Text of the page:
Lewis-Francis in no rush to make Sydney squad

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The Independent Online

Mark Lewis-Francis needs to be very careful or he might find himself winning next weekend's 100m at the Olympic Trials. And, as he has made clear more than once this season, his plans do not include doing that event in Sydney.

Mark Lewis-Francis needs to be very careful or he might find himself winning next weekend's 100m at the Olympic Trials. And, as he has made clear more than once this season, his plans do not include doing that event in Sydney.

But if this 17-year-old - he is not 18 until 4 September - continues to perform at the level he did in Saturday's British Grand Prix, where he was the fastest 100m runner of the day with a personal best of 10.10sec, the pressure on him to change his mind is likely to become enormous.

Lewis-Francis had it in mind to win the world junior title in Chile when the championships take place three weeks after the Olympic Games, and he is fast closing on the junior record of 10.06 set by compatriot Dwain Chambers three years ago. But Lewis-Francis is currently running faster than Chambers, who has not yet been able to hit the form which earned him a bronze medal at the World Championships last year.

Lewis-Francis's flourish on Saturday came in the B race; in the main race that followed, Chambers could only manage seventh place in a time of 10.30, and although Darren Campbell performed more creditably by taking third place in 10.20, even the winner - Bruny Surin of Canada - was slower than the young man from West Bromwich, winning in 10.16.

Wise old heads at Lewis-Francis's club, Birchfield Harriers, are counselling him not to risk over-committing himself at too early an age. The unspoken example exists of Ade Mafe, whose career never developed as it should have done after he had reached the 1984 Olympic 200m final aged 17.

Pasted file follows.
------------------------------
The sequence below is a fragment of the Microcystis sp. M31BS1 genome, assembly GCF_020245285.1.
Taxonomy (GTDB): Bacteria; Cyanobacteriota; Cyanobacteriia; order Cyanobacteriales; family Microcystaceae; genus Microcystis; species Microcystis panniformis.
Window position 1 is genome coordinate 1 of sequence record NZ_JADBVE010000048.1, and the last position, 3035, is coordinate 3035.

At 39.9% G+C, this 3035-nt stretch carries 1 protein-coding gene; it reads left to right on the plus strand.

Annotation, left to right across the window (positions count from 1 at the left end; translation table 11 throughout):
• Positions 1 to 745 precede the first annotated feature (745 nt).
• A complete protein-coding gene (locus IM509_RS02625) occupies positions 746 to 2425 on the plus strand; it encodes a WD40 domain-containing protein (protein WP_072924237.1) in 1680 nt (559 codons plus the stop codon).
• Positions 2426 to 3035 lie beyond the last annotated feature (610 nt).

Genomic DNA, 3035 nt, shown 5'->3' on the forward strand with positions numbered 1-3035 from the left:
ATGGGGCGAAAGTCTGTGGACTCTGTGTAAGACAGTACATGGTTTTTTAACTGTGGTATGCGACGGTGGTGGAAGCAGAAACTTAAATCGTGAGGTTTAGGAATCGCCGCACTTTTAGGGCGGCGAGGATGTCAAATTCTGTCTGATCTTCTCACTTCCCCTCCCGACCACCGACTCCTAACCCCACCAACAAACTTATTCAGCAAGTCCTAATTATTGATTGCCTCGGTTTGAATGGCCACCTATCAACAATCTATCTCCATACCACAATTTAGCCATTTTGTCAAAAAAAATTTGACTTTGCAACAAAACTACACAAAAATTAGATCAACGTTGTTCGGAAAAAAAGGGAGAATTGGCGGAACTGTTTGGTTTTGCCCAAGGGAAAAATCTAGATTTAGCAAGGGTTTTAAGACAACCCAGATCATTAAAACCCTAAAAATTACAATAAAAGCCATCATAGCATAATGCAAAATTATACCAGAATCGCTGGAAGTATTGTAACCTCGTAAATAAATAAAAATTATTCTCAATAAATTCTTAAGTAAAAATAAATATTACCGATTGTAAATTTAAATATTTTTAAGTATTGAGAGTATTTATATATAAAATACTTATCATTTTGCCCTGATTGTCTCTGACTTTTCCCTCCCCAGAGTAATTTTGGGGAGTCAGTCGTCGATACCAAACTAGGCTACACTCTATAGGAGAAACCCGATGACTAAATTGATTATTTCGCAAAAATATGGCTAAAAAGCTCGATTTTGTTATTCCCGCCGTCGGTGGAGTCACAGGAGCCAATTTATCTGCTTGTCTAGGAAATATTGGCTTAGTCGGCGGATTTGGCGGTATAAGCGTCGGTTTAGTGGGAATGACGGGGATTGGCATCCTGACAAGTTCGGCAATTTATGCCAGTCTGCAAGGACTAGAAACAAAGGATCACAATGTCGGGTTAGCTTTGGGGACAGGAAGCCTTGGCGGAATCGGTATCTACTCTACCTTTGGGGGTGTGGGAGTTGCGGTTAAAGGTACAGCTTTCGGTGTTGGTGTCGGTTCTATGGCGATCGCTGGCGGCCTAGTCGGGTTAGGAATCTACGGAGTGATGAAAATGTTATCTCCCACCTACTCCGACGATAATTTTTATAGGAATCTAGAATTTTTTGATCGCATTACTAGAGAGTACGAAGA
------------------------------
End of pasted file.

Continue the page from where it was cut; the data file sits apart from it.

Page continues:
"I'm still young and I've got loads of Olympics left ahead of me," Lewis-Francis said with all the blitheness of youth.

God forbid that he should suffer any injuries which prevent that being the case. But there is another unspoken example, an athlete who was coached by the man who currently oversees Lewis-Francis's overall development, Tony Hadley, that also bears upon the situation. Derek Redmond had a 400m career in which injury constantly thwarted his outstanding natural gifts, culminating in his tearful progress over the line at the 1992 Olympics with a ruptured hamstring, assisted by his father.

For Jonathan Edwards, Britain's world triple jump record holder, there remains only one more Olympics at which he can do full justice to his extraordinary talent, having had to settle for a silver in Atlanta four years ago. Edwards, who passed up the opportunity of competing in the European Cup on his home ground of Gateshead last month in order to rediscover form which had dipped alarmingly, returned to meaningful action here and required only two jumps to win with a season's best of 17.34m.

"The way the event looks at the moment if I jump anywhere near my best I'm the best hope we have for a gold medal," he said. "I recognise that. I was the only British athlete ranked No 1 in the world last year. But I'm still only one jump away from being hurt so I have to be very careful.

"When I launched my book last month I was being bullish about my chances, but it wasn't just bluster. So when things didn't happen for me in Rome it was a bit of a shock and my decision to train for a while in Israel was a bit of a knee-jerk reaction.

"I have felt a different person over the last few days. Because several significant things have happened on the spiritual front, whereas a week ago if I had come here and jumped badly it would have been 'off the Tyne Bridge, here we go'."

Paula Radcliffe also signalled her return to Olympic contention after injuries with second place in the 5,000m in a time less than a second outside her national record, while Katharine Merry finished a weary and somewhat downcast third in a 400m race from which Australia's Olympic favourite, Cathy Freeman, had scratched with a hamstring problem.

Other anticipated highlights lived up to their billing. Marion Jones lowered her 100m all-comers record to 10.78, and there were assured victories from Ethiopia's Haile Gebrselassie at 5,000m and Morocco's Hicham El Guerrouj, who won the Emsley Carr Mile in a time of 3min 45.96sec.

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